Yorie YamashitaNijiko KiyokawaShigeru IzumiyaYuriko Ishida
Pom Poko
Medium: film
Year: 1994
Writer/director: Isao Takahata
Actor: Makoto Nonomura, Shinchou Kokontei, Yuriko Ishida, Akira Fukuzawa, Beichou Katsura, Bunshi Katsura, Gannosuke Ashiya, Kobuhei Hayashiya, Kosan Yanagiya, Nijiko Kiyokawa, Norihei Miki, Shigeru Izumiya, Takehiro Murata, Yorie Yamashita
Keywords: anime, fantasy, environmental theme
Country: Japan
Language: Japanese
Format: 119 minutes
Url: http://www.animenewsnetwork.com/encyclopedia/anime.php?id=809
Website category: Anime 1990s
Review date: 1 February 2015
It's a Studio Ghibli film by the studio's other founder, Isao Takahata. It barely resembles a narrative as you'd understand it, while I was struggling not to fall asleep in the middle. However it's still quite interesting and the ending saves it.
It's about tanuki, a kind of Japanese raccoon dog. They're the size of badgers and Japanese folklore says that they're playful shapeshifters with big bellies, friendly smiles and truly enormous testicles. The latter appear in this film too. There's a kamikaze scrotum attack. Anyway, this film shows a tanuki community's woodland home under threat from the bulldozers.
Yes, It's a Cute Animals Fight Back movie. The tanuki spend most of their time in cute cartoon form and playing pranks. What makes this different from the Disney version you're imagining is that it's doing this in a realistic context. Firstly, the town that's being built by developers is real. It's called Tama New Town, it was designed as a new town in 1965 and it currently has a population of about 200,000. Secondly, the tanuki are divided on how to resist the humans, with a militaristic faction advocating (and using) lethal force. This film has a body count. They're still cute cartoon animals, but they'll occasionally kill people... or more often themselves get killed.
Thirdly, the tanuki are being portrayed at once as silly cartoons and as real animals. The art style changes. Even apart from the shapeshifting, they have two cartoon forms and a third, realistically drawn one. As the latter, they can get run over by cars. They have sex and produce litters of cubs. (We don't actually see the sex, but we do see boys chasing girls while the narrator tells us that they're making babies.) They scrabble in bins and are basically big, cute, lovable rats. This gives an unusual undertone to the side of the film that's just cartoon characters, because Takahata and Miyazaki have no intention of cheating with a magic Disney ending. This film's style is fantastical, but underneath all that its story is real life. If tanuki were getting trapped by humans for their fur, then at some point Takahata's going to show us one in a steel trap.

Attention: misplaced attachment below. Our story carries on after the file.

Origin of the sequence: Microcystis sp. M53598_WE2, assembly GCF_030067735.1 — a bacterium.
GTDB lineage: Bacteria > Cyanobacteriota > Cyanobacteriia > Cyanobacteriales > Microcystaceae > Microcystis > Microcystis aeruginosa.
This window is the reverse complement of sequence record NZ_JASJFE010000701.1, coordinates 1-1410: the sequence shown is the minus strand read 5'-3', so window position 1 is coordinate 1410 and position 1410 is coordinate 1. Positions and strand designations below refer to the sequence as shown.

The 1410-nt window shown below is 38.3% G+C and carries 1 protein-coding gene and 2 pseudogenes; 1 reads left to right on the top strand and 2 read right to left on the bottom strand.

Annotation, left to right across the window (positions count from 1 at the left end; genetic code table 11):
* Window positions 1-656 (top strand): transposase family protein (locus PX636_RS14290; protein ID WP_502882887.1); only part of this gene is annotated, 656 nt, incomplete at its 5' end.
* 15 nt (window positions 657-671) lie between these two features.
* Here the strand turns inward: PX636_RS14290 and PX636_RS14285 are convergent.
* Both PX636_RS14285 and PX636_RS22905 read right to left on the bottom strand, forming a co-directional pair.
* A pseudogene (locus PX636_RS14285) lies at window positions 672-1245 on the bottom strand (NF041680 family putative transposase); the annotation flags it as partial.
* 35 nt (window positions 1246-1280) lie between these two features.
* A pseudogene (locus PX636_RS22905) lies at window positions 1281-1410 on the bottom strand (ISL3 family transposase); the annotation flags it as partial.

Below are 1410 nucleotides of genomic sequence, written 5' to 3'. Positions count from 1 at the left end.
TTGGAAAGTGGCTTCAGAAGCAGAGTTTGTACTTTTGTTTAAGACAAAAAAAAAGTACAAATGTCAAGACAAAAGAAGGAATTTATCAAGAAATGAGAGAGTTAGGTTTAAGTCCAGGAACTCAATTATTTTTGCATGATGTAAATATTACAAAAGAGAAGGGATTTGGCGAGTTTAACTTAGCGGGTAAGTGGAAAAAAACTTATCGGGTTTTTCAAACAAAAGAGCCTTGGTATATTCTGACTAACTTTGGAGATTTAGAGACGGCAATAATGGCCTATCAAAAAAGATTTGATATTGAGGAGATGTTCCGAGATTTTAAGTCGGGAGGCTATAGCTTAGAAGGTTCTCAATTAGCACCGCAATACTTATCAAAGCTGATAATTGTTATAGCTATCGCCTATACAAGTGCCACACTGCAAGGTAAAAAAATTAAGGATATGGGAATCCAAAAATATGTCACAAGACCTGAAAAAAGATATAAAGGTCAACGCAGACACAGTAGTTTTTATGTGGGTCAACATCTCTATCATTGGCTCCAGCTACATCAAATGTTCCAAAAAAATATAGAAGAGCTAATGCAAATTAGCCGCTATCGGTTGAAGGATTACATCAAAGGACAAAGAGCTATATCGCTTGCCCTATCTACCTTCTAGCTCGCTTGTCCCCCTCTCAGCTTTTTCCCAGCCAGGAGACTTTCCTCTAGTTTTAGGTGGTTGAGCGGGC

(I mention Miyazaki because the film's from an idea of his, by the way.)
That probably sounds like a massive downer, but it's not. It's an unusual kind of celebration. This film loves its silly, cloth-eared, argumentative tanuki. Even when it's staring unblinkingly at bad news, it's celebrating the easy-going tanuki spirit and ability to keep going, no matter what. It's clear-eyed, but kind and optimistic. It finds the good. This is interesting, I think, especially in the ending.
It's also being anti-preachy. Obviously the whole film's about the tanuki's loss of habitat due to suburban development, but it's not Heroic Animals vs. Evil Mankind. Tama New Town's developers aren't bad people and it looks as if the town is needed. Conversely, the tanuki love a stolen Big Mac. There's also an amusing bit where a family are packing up after their picnic and the tanuki are appalled that these humans are tidying up after themselves. Discard more food! Drown the countryside in litter! Obviously this is an ecological adventure and it's not afraid to include scenes like Ponchiki talking to the audience at the end. "We speak for every animal in the forest." However what it's saying is far, far more subtle and more nuanced than, say, Princess Mononoke, with the film for instance being aware of the tension between Soft-Focus Rural Fantasy Idyll and progress.
It's also pleasingly immune to other ideas of what's normal in the movies. Tanuki girls are all fat, for instance. That doesn't stop them from getting romantic scenes and being chased by tanuki boys.
All that said, on a fundamental level it's kind of boring. It's a narrator-driven story, in which the protagonist is the entire tanuki community rather than any individual. There's also very little story development. Tanuki try to prevent something that can't be prevented. This lasts two hours. It's an interesting film, but that's partly because it breaks the rules of drama and is thus, alas, largely undramatic. Oh, and Tomoko says that the Japanese voice actors are bad (I didn't notice), while apparently the English dub calls tanuki "raccoons" (no) and refers to their scrotums as "pouches" (ahem).
I admire a lot about this film and I'm quite keen to rewatch it one day, when I've set my expectations appropriately and paralysed my attention span. I like its detailed use of Japanese culture and mythology, for instance. If in doubt, assume that anything in this film is genuine, from songs to the powers assigned to foxes in folklore. The film has a great spirit of fun and warmth, which undoubtedly helped it become the number one Japanese film on the domestic market in 1994 and the Japanese submission for the Best Foreign Language Film Oscar. It's a film that's likely to divide people, I think. Even children might either adore it or be bored. I wouldn't dare try to predict which. However it's a fiercely distinctive work from Isao Takahata, with plenty to think about.